Law's Underdog: A Call for Nonhuman Legalities
Questions pertaining to the role of nonhumans in law shed light on some of the most fundamental assumptions and constructions of contemporary modern law. I start by reviewing the traditions of animal welfare and animal rights in legal studies and by discussing the constitutional frameworks that contend with the animal. Then, I move beyond the individual-based discourse of much existing animal law to contemplate ecological traditions that consider nonhuman populations and species as well as land ethics and ecosystem management. Next, I review the rich literature that has emerged in the last two decades in critical theory, mainly posthumanism and its subtraditions of animal geographies and multispecies ethnography. Finally, I sketch visions of more-than-human legalities that push beyond the limitations of existing (neo)liberal legal traditions, pausing to consider what ocean, or blue, legalities might look like. Throughout, I argue that we need to move toward a dynamic and pluralistic approach that acknowledges the myriad ways of being in the world, their significance to law, and, in turn, law's significance to these other modes of existence.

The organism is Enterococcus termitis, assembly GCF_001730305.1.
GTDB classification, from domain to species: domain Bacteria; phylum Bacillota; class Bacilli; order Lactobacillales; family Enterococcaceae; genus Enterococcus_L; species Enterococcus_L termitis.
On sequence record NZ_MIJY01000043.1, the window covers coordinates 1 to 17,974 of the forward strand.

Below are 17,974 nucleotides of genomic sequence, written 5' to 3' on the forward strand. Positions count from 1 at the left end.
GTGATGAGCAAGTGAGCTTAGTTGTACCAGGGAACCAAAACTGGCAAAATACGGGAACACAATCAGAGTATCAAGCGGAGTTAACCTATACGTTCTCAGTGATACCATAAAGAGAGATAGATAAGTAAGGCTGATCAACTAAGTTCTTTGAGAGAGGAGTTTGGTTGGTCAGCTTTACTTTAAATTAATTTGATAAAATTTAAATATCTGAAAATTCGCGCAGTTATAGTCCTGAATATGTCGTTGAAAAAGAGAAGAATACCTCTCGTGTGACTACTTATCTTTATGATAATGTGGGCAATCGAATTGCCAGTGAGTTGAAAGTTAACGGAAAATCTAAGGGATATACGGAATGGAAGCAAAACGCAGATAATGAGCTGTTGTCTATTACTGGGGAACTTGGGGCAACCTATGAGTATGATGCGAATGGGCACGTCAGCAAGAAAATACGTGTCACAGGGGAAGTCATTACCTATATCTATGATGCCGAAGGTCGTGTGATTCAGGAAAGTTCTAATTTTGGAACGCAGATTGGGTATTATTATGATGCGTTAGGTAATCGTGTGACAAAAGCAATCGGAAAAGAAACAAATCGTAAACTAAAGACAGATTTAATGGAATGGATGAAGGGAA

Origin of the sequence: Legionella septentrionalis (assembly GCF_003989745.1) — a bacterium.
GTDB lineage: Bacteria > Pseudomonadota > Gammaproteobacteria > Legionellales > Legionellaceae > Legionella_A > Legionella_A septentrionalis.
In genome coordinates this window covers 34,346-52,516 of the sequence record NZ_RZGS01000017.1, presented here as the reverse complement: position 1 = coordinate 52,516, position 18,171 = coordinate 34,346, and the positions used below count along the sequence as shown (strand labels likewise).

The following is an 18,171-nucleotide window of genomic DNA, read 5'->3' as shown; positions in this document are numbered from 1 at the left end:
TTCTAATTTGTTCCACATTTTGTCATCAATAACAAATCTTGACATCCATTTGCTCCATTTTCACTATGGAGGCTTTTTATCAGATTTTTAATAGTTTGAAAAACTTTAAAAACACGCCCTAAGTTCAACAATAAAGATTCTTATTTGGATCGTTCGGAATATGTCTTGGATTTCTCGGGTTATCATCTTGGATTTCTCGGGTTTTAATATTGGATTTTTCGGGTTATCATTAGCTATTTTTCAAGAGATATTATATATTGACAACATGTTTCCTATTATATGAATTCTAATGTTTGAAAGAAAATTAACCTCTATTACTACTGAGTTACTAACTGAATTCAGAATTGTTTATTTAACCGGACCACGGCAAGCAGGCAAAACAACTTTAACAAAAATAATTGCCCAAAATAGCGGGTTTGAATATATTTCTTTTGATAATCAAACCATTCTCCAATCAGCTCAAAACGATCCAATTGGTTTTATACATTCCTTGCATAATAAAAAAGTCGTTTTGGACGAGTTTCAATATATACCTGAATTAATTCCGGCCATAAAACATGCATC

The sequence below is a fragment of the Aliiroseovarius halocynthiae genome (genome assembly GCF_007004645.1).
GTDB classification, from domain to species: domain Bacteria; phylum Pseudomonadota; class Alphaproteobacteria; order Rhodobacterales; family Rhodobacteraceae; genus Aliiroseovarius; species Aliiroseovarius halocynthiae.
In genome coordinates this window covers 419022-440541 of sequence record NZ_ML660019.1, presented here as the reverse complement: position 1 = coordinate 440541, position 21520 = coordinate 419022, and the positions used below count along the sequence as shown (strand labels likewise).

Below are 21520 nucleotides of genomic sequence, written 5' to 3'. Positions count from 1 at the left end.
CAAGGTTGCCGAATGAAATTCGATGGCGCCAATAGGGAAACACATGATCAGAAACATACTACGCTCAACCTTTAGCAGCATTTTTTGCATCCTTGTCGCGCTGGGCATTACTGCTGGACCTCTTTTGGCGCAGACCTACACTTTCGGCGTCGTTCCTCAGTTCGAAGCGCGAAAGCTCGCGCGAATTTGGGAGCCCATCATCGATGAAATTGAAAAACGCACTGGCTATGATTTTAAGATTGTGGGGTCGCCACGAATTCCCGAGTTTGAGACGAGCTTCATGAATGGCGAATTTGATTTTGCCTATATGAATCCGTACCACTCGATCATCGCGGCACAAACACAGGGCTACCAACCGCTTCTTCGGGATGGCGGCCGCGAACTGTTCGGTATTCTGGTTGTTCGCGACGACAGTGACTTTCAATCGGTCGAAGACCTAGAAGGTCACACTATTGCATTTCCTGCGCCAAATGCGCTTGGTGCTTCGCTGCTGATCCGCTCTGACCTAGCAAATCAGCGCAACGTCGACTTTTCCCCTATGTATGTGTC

Annual Review of Law and Social Science
Law's Underdog: A Call for Nonhuman Legalities,
Ann. Rev. L. & Soc. Sci.
Available at: https://digitalcommons.law.buffalo.edu/articles/926